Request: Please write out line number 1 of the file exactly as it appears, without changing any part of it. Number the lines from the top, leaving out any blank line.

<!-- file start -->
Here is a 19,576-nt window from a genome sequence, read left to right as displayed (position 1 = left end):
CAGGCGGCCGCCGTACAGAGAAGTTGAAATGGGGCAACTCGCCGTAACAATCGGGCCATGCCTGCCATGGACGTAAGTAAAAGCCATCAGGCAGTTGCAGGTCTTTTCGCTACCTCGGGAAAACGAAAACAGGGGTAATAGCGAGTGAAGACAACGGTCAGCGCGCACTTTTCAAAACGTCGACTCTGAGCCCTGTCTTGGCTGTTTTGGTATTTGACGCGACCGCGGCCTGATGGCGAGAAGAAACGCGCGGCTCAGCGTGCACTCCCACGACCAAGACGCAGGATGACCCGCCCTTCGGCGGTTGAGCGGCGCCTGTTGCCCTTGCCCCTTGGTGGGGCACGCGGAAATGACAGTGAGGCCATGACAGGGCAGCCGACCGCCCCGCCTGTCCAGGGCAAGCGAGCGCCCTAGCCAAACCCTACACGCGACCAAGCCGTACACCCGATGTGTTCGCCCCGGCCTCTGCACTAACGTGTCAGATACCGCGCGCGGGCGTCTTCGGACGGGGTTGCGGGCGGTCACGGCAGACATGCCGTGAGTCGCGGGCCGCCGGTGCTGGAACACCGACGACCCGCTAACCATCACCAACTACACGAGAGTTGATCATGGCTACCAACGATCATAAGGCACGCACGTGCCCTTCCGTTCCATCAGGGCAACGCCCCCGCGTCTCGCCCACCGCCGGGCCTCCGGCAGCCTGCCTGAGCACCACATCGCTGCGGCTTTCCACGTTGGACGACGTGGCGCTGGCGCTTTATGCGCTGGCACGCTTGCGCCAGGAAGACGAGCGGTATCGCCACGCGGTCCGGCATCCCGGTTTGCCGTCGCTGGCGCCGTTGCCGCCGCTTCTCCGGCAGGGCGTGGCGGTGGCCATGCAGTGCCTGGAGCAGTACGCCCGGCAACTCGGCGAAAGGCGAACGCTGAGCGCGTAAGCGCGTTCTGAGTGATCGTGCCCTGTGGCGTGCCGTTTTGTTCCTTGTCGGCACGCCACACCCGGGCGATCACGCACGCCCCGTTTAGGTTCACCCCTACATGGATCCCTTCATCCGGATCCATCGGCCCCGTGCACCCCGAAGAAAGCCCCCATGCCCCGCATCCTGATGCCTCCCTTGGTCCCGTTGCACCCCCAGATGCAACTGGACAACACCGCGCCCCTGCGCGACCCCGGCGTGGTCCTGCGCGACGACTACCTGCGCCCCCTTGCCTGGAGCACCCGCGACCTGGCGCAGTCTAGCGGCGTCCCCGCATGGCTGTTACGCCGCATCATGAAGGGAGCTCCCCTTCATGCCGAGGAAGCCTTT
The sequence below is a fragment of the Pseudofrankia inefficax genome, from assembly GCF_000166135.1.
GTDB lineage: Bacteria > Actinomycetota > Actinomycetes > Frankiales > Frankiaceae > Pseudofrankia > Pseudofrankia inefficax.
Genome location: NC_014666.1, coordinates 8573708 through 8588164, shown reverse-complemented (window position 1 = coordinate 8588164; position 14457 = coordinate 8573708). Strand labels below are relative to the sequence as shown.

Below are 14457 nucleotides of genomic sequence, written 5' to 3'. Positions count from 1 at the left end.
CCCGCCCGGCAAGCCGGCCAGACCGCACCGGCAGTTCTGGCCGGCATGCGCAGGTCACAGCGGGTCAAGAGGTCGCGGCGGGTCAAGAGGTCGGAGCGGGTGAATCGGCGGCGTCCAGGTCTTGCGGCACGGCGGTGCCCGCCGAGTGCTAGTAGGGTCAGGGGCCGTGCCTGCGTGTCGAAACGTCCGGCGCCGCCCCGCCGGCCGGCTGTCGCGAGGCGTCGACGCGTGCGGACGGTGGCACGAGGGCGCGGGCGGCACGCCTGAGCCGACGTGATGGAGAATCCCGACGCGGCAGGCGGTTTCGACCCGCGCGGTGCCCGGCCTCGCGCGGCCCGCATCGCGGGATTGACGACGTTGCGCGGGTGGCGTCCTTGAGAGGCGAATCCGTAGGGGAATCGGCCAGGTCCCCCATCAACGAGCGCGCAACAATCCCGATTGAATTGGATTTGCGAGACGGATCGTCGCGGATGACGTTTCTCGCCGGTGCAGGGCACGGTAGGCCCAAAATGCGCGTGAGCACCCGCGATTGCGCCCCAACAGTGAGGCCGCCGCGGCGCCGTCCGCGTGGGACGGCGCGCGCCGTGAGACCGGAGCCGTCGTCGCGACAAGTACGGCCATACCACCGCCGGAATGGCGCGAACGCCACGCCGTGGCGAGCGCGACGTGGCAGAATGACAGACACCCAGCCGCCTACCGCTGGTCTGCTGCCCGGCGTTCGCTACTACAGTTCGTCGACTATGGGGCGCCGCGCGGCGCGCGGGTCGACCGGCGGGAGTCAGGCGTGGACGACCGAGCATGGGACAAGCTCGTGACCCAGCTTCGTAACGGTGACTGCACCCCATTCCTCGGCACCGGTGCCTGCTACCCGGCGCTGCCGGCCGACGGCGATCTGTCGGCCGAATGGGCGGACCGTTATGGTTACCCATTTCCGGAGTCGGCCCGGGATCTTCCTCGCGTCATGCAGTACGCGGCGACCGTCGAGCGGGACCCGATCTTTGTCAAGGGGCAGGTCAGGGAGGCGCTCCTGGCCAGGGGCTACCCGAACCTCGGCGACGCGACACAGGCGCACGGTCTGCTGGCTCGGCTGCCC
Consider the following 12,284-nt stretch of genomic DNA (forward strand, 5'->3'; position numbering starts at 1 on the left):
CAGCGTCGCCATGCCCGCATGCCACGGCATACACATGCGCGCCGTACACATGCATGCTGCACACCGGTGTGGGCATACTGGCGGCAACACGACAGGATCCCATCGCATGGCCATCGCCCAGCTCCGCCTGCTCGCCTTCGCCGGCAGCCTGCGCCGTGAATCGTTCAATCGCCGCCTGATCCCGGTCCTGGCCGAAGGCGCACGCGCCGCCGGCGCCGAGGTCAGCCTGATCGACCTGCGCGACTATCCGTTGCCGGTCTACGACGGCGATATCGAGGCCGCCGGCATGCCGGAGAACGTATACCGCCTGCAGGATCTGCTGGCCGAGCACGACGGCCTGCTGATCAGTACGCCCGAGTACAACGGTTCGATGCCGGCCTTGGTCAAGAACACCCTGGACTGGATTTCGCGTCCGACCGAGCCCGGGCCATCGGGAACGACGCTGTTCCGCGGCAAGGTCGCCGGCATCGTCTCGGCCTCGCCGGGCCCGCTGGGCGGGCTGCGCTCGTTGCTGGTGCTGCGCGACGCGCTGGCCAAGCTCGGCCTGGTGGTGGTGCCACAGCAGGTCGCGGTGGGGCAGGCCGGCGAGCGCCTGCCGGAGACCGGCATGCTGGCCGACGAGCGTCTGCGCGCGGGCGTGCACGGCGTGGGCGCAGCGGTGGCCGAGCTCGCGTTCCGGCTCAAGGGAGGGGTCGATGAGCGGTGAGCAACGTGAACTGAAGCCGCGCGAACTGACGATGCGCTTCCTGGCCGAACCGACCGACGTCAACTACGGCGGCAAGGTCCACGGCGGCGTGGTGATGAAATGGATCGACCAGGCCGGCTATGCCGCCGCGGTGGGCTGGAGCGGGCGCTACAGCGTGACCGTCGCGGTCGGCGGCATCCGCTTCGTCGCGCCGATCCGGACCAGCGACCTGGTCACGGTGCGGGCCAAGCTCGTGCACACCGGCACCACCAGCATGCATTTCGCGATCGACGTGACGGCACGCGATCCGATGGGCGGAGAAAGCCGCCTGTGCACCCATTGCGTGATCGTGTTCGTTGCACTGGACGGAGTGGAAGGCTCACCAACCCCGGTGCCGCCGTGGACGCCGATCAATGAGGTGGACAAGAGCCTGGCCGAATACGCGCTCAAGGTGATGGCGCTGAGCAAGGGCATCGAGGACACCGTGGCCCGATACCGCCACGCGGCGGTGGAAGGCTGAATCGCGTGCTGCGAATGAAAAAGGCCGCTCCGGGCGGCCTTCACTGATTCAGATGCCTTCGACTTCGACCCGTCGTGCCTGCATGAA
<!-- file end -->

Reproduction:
Here is a 19,576-nt window from a genome sequence, read left to right as displayed (position 1 = left end):